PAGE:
Marmelab Blog

Admin-on-rest now supports GraphQL backends

Admin-on-rest is our open source React admin GUI for REST APIs, which has recently been released in version 1.1. In a nutshell, it's a single-page application providing the views required to Create, Retrieve, Update, and Delete (CRUD) REST resources, with the great usability of the Material Design UI kit.

From the very beginning, it has been possible to provide your own REST client implementation. Many such implementations already exist, contributed either by us, or by the community:

You might also know about GraphQL, a query language for APIs, often presented as the successor of REST. If you haven't, I advise you to read this article by Sacha Greif: So what’s this GraphQL thing I keep hearing about?.

Introducing aor-simple-graphql-client

It is now possible to use a GraphQL server with Admin-on-rest:

npm install aor-simple-graphql-client

A version of the admin-on-rest demo using this client: marmelab.com/admin-on-rest-graphql-demo.

The source code for this demo is available on GitHub at marmelab/admin-on-rest-graphql-demo.

The GraphQL client

Here is an example of how to register this client with an admin-on-rest application.

import React, { Component } from 'react';
import { buildApolloClient } from 'aor-simple-graphql-client';

import { Admin, Resource } from 'admin-on-rest';
import { Delete } from 'admin-on-rest/lib/mui';

import { PostCreate, PostEdit, PostList } from '../components/admin/posts';

class AdminApp extends Component {
    constructor() {
        super();
        this.state = { restClient: null };
    }
    componentDidMount() {
        // We are using state here because the apollo client initialization is asynchronous
        buildApolloClient().then(restClient => this.setState({ restClient }));
    }

    render() {
        const { restClient } = this.state;

        if (!restClient) {
            return <div>Loading</div>;
        }

        return (
            <Admin restClient={restClient}>
                <Resource name="Post" list={PostList} edit={PostEdit} create={PostCreate} remove={Delete} />
            </Admin>
        );
    }
}

export default AdminApp;

We chose to use the awesome apollo stack to communicate with the GraphQL endpoint.

By default, our Admin-on-rest client will instantiate a new Apollo client. It is of course possible to specify the endpoint's url or provide a custom Apollo client if further customization is needed:

import React, { Component } from 'react';
import { ApolloClient, createNetworkInterface } from 'apollo-client';
import { buildApolloClient } from 'aor-simple-graphql-client';

import { Admin, Resource } from 'admin-on-rest';
import { Delete } from 'admin-on-rest/lib/mui';

import { PostCreate, PostEdit, PostList } from '../components/admin/posts';

const client = new ApolloClient();

class AdminApp extends Component {
    constructor() {
        super();
        this.state = { restClient: null };
    }
    componentDidMount() {
        const client = new ApolloClient({
            networkInterface: createNetworkInterface({
                uri: 'https://api.com/graphql',
            });

        buildApolloClient({ client }).then(restClient => this.setState({ restClient }));
    }

    render() {
        const { restClient } = this.state;

        if (!restClient) {
            return <div>Loading</div>;
        }

        return (
            <Admin restClient={restClient}>
                <Resource name="Post" list={PostList} edit={PostEdit} create={PostCreate} remove={Delete} />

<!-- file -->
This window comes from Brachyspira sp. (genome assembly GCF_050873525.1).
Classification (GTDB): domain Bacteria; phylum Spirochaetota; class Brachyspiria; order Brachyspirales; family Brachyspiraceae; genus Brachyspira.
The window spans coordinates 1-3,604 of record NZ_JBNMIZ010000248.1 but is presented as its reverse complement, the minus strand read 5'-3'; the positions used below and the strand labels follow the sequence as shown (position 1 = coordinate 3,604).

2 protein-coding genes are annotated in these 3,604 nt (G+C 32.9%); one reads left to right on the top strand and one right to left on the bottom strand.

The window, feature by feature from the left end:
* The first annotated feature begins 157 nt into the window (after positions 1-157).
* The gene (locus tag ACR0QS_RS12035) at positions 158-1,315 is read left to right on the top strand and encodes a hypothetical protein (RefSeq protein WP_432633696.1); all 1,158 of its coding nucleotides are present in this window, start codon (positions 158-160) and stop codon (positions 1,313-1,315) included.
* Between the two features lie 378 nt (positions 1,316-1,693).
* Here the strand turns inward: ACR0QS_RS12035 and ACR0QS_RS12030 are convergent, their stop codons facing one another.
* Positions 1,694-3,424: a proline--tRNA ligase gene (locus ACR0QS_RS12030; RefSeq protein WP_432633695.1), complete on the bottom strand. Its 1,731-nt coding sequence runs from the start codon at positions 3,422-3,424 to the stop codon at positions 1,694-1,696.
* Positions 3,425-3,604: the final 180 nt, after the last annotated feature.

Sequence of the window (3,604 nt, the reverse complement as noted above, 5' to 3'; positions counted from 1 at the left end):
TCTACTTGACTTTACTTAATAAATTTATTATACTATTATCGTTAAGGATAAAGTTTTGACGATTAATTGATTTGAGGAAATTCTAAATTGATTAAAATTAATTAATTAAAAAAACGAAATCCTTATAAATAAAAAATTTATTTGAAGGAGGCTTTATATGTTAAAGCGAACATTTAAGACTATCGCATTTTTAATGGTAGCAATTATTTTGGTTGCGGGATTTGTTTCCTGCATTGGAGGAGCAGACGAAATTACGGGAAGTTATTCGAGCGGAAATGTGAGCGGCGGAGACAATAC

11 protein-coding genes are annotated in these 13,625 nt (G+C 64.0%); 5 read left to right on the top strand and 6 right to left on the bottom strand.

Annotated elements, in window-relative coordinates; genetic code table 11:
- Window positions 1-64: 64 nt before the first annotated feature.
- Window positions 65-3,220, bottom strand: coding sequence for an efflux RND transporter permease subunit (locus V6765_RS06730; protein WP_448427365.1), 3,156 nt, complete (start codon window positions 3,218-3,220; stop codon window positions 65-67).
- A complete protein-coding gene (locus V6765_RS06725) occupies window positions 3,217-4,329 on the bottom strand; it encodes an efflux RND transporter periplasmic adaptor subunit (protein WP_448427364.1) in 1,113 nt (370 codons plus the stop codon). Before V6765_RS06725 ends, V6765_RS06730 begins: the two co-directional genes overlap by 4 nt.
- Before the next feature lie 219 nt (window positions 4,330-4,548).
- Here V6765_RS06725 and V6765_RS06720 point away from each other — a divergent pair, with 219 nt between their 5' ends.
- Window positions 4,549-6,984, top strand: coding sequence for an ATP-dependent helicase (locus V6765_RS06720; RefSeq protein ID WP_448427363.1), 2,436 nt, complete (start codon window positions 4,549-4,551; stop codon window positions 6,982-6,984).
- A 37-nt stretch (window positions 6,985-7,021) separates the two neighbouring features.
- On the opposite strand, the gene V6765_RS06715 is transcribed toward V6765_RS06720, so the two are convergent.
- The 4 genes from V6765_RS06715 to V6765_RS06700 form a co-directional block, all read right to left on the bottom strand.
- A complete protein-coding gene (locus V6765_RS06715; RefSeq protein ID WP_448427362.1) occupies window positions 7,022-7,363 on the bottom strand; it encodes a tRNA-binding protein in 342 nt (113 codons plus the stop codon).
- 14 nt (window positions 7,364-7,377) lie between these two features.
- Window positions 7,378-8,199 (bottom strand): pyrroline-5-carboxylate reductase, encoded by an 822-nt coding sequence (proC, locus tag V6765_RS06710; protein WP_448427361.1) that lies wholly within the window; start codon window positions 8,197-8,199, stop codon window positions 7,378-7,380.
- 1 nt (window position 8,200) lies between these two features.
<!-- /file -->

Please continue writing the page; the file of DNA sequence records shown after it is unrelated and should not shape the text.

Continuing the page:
</Admin>
        );
    }
}

export default AdminApp;

Introspection

By default, the admin-on-rest client will run an introspection query on the GraphQL endpoint to automatically discover the available types, queries and mutations.

In order to communicate with admin-on-rest, a rest client should implement the following REST verbs::

  • GET_LIST
  • GET_MANY
  • GET_MANY_REFERENCE
  • GET_ONE
  • CREATE
  • UPDATE
  • DELETE

To facilitate the client usage, the client expects the queries and mutations declared in the server schema to follow a few conventions:

  • GET_LIST, GET_MANY and GET_MANY_REFERENCE result in calls to queries named getPageOf[RESOURCE] where RESOURCE is the pluralized version of the resource name (we use pluralize). For example: getPageOfProducts. Refer to this query's documentation for details about its parameters.

  • GET_ONE results in calls to queries named get[RESOURCE] where RESOURCE is the resource name. For example: getProduct. Refer to this query's documentation for details about its parameters.

  • CREATE results in calls to queries named create[RESOURCE] where RESOURCE is the resource name. For example: createProduct. Refer to this query's documentation for details about its parameters.

  • UPDATE results in calls to queries named update[RESOURCE] where RESOURCE is the resource name. For example: updateProduct. Refer to this query's documentation for details about its parameters.

  • DELETE results in calls to queries named remove[RESOURCE] where RESOURCE is the resource name. For example: removeProduct. Refer to this query's documentation for details about its parameters.

As it is possible to have read-only resources (only list and detail pages), the only requirement is to have at least the getPageOf and get queries implemented for a resource to be usable.

All discovered queries and mutations must have their matching resolvers implemented on the GraphQL endpoint.

Customization

For introspection, it is possible to include or exclude specific types, queries and mutations:

// In getGraphqlClient.js
import { buildApolloClient } from 'aor-simple-graphql-client';

export default buildApolloClient({
    introspection: {
        includeTypes: ['Product', 'Category', 'Customer', 'Command'],
    },
});

Furthermore, if some introspected queries or mutations are incorrect or incomplete, custom queries and mutations can be provided to replace them. For example, the current version of the client is unable to handle embedded objects and relations. If a type in the schema has such properties, the related queries will fail. For those cases, we added the possibility to override the queries discovered through introspection:

// In getGraphqlClient.js
import { buildApolloClient } from 'aor-simple-graphql-client';